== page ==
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Tuesday, March 3, 2009

Grammar and Usage Peeves

As I was typing today, my fingers accidentally stuck an apostrophe in a plural word. I caught it instantly, breathing hard. It is one of my pet peeves. I'm starting to see it everywhere, as in, The Markowski's went to the store or Stock up on the advantage's of insurance. Aarrgh.

Apostrophes are used for contractions:

it is = it's
is not = isn't

Apostrophes are used for some possessives:
Mary's ball, The Fratellis' horses, the nation's president, the Markowskis' house or George Markowski's house

Apostrophes are not used for possessive pronouns:
his horse, her horse, its mother

And apostrophes are certainly not used for plurals.

Here's a usage blooper I caught in a news article the other day:
It doesn’t take a musical scholar to deduct all of this wasn't as 'artistically significant' as what came after.

Ouch! We deduct charitable donations from our income taxes, or deduct the cost of goods sold from the sales price to calculate our profits, but we deduce conclusions from evidence using our reasoning processes.

Here are a few more things I'm seeing everywhere lately.

troop: Since when did troop come to mean an individual soldier? Troop is a collective noun. Like Girl Scout troop. If you say "five troops were injured in Afghanistan today," that's really more than five individuals.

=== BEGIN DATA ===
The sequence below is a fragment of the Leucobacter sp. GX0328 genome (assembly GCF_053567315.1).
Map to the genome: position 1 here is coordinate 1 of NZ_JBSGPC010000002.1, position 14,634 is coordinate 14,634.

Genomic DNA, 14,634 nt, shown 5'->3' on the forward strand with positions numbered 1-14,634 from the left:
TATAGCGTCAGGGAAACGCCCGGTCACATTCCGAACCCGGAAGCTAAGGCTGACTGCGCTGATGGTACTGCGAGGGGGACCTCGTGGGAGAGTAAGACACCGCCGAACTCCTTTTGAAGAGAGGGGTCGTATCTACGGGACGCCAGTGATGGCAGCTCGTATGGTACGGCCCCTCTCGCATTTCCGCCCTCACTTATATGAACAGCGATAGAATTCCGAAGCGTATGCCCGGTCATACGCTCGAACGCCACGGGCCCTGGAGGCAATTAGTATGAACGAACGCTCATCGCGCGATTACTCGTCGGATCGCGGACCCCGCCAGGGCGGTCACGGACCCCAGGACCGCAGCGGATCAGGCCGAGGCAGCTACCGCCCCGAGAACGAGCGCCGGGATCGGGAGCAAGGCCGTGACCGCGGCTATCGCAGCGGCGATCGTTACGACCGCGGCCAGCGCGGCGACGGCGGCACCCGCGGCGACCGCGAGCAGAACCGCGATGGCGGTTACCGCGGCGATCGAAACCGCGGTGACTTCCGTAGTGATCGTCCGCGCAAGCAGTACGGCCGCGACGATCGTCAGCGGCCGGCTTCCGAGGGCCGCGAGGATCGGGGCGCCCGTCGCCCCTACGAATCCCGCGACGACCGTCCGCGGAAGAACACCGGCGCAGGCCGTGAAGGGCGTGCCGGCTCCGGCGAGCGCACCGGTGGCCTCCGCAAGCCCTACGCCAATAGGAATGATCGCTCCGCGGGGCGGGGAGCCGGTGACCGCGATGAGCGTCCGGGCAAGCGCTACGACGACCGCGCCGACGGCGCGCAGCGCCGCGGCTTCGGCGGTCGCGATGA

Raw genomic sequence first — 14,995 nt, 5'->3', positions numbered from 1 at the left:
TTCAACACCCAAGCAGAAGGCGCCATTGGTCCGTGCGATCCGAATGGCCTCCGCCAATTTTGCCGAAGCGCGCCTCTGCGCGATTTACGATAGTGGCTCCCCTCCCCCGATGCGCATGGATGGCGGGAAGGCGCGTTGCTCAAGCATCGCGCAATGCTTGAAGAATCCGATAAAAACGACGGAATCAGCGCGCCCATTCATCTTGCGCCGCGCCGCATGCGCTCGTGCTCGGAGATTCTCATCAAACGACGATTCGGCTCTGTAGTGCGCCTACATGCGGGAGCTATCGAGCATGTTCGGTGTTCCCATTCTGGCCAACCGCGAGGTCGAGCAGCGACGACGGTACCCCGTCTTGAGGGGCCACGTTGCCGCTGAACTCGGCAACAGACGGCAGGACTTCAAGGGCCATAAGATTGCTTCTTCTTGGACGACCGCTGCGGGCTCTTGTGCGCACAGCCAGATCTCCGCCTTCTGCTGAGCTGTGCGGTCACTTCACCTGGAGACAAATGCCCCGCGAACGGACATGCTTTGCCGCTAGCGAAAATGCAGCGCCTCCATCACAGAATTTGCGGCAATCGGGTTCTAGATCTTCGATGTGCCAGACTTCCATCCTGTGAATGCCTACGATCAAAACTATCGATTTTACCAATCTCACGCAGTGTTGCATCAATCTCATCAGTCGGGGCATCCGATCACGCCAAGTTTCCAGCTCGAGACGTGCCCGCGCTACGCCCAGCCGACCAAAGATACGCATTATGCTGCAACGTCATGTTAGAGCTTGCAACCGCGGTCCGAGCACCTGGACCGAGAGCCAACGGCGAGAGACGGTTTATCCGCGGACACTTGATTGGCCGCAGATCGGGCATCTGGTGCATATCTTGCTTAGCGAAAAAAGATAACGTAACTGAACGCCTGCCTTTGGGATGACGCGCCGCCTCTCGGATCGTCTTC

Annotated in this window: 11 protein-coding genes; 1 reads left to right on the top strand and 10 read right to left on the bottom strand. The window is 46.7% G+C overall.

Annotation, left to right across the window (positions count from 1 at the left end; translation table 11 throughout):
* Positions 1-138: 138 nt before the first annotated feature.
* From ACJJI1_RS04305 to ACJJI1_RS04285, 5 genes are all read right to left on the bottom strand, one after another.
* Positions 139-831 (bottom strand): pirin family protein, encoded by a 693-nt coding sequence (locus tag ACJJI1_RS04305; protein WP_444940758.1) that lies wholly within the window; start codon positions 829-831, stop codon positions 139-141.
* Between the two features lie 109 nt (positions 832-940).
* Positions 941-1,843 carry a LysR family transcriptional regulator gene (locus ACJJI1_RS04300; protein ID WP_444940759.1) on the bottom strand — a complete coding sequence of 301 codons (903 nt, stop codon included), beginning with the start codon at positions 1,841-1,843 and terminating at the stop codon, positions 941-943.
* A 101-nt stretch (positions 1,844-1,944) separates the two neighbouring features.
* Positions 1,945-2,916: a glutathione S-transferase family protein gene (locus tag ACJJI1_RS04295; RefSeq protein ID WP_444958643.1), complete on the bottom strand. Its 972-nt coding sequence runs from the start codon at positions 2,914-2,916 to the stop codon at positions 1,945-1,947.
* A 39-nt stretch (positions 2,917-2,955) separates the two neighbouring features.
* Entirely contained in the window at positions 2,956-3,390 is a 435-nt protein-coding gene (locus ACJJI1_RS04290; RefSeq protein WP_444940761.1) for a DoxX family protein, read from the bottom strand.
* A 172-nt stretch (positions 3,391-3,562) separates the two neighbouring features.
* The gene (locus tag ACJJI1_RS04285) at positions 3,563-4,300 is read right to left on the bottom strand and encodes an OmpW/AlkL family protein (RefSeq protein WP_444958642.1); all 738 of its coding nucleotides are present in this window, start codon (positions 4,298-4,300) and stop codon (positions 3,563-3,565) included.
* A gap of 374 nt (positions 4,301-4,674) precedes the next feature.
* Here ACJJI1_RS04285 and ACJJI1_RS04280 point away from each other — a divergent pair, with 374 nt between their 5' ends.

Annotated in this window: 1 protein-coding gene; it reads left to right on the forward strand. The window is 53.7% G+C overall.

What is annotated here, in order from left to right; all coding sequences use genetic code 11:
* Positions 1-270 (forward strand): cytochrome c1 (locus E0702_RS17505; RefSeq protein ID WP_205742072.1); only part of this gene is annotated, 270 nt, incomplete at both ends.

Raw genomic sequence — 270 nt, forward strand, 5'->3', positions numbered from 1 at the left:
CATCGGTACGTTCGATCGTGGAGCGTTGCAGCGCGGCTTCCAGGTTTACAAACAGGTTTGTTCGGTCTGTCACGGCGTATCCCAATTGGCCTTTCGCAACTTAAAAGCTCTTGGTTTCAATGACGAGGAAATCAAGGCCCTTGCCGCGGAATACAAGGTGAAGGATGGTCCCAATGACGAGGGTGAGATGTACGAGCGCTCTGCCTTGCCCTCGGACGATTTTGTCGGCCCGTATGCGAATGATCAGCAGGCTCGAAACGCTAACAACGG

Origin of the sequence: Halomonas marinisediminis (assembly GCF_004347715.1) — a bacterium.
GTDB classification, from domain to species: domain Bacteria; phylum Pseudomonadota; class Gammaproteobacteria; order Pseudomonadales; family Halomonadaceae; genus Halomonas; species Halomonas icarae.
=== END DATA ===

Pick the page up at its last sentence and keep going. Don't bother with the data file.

I think perhaps our news people are shying away from soldier. Or is it that they're trying to be gender inclusive? Well, soldier or sailor can be either. How odd would it be if we said, "George is an army troop"? But that's what we're implying when we talk talk about troops as individuals.

momentos: No such word! Keepsakes have to do with memory. Thus even if they are fleeting keepsakes, they are mementos.

graduate high school: Graduate is not a transitive verb. It does not take a direct object. Thus one "graduates from high school."

decimated: I'm thinking that people are confusing decimate with devastate, as in this quote from CNN: "Australia's raging wildfires have decimated massive spans of land."

Decimate actually implies a much sparer kind of destruction. OK, we don't have to limit its use to exact 1 in 10 destruction as its origins specify. To decimate derived from the Roman custom of killing one in ten rebels in the army. But decimate certainly implies a more selective destruction.

I'll bet the rest of you have some pet peeves, too. Let's air them out!